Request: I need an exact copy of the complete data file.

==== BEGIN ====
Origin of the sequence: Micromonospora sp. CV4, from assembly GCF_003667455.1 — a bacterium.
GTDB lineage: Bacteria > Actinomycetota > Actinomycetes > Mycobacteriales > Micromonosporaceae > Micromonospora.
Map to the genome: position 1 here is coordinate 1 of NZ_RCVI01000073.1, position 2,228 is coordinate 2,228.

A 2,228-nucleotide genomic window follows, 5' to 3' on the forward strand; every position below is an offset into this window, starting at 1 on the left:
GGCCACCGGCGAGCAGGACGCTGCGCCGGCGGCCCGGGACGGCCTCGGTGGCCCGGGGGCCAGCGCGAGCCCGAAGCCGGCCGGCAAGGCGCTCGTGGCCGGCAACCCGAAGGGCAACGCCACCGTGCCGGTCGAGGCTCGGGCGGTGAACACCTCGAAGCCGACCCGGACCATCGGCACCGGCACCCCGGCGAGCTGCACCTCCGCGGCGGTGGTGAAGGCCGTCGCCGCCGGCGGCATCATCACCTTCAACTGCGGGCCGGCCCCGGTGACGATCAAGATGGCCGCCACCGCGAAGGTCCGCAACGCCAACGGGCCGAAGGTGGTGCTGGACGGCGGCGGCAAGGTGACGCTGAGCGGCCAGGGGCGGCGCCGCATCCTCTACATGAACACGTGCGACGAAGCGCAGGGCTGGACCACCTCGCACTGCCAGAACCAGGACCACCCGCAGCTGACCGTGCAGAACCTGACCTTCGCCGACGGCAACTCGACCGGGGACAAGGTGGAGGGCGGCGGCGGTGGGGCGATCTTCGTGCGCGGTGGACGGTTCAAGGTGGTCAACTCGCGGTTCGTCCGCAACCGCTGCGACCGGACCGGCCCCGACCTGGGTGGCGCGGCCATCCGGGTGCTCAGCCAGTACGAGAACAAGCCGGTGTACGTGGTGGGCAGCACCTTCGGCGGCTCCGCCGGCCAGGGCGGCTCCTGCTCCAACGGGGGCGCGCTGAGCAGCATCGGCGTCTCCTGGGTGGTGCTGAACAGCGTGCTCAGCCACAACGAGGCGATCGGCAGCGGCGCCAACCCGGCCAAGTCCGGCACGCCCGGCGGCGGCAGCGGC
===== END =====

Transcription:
Origin of the sequence: Micromonospora sp. CV4, from assembly GCF_003667455.1 — a bacterium.
GTDB lineage: Bacteria > Actinomycetota > Actinomycetes > Mycobacteriales > Micromonosporaceae > Micromonospora.
Map to the genome: position 1 here is coordinate 1 of NZ_RCVI01000073.1, position 2,228 is coordinate 2,228.

A 2,228-nucleotide genomic window follows, 5' to 3' on the forward strand; every position below is an offset into this window, starting at 1 on the left:
GGCCACCGGCGAGCAGGACGCTGCGCCGGCGGCCCGGGACGGCCTCGGTGGCCCGGGGGCCAGCGCGAGCCCGAAGCCGGCCGGCAAGGCGCTCGTGGCCGGCAACCCGAAGGGCAACGCCACCGTGCCGGTCGAGGCTCGGGCGGTGAACACCTCGAAGCCGACCCGGACCATCGGCACCGGCACCCCGGCGAGCTGCACCTCCGCGGCGGTGGTGAAGGCCGTCGCCGCCGGCGGCATCATCACCTTCAACTGCGGGCCGGCCCCGGTGACGATCAAGATGGCCGCCACCGCGAAGGTCCGCAACGCCAACGGGCCGAAGGTGGTGCTGGACGGCGGCGGCAAGGTGACGCTGAGCGGCCAGGGGCGGCGCCGCATCCTCTACATGAACACGTGCGACGAAGCGCAGGGCTGGACCACCTCGCACTGCCAGAACCAGGACCACCCGCAGCTGACCGTGCAGAACCTGACCTTCGCCGACGGCAACTCGACCGGGGACAAGGTGGAGGGCGGCGGCGGTGGGGCGATCTTCGTGCGCGGTGGACGGTTCAAGGTGGTCAACTCGCGGTTCGTCCGCAACCGCTGCGACCGGACCGGCCCCGACCTGGGTGGCGCGGCCATCCGGGTGCTCAGCCAGTACGAGAACAAGCCGGTGTACGTGGTGGGCAGCACCTTCGGCGGCTCCGCCGGCCAGGGCGGCTCCTGCTCCAACGGGGGCGCGCTGAGCAGCATCGGCGTCTCCTGGGTGGTGCTGAACAGCGTGCTCAGCCACAACGAGGCGATCGGCAGCGGCGCCAACCCGGCCAAGTCCGGCACGCCCGGCGGCGGCAGCGGC